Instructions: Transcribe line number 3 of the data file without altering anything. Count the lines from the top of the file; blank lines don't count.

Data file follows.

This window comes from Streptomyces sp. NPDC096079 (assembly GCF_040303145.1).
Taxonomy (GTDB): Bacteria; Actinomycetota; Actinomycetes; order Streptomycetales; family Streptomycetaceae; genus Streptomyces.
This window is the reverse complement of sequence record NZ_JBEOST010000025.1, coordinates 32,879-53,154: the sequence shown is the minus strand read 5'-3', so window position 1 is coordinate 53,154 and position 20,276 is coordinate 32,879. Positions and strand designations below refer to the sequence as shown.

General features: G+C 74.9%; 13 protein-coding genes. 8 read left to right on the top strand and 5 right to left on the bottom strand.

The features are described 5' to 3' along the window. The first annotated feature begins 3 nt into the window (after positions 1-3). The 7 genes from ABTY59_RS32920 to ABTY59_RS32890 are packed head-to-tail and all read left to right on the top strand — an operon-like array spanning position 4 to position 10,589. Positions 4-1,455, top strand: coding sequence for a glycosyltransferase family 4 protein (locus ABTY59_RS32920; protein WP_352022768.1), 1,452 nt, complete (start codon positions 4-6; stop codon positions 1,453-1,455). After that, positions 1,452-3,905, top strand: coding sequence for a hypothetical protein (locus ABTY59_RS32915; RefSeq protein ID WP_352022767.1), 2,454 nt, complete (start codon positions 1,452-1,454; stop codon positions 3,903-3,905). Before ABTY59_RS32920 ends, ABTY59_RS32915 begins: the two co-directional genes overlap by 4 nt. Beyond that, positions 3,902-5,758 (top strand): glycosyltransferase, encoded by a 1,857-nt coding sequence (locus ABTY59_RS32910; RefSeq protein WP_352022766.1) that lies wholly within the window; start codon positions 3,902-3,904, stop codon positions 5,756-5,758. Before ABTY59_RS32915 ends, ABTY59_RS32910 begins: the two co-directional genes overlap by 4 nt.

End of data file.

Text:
This window is the reverse complement of sequence record NZ_JBEOST010000025.1, coordinates 32,879-53,154: the sequence shown is the minus strand read 5'-3', so window position 1 is coordinate 53,154 and position 20,276 is coordinate 32,879. Positions and strand designations below refer to the sequence as shown.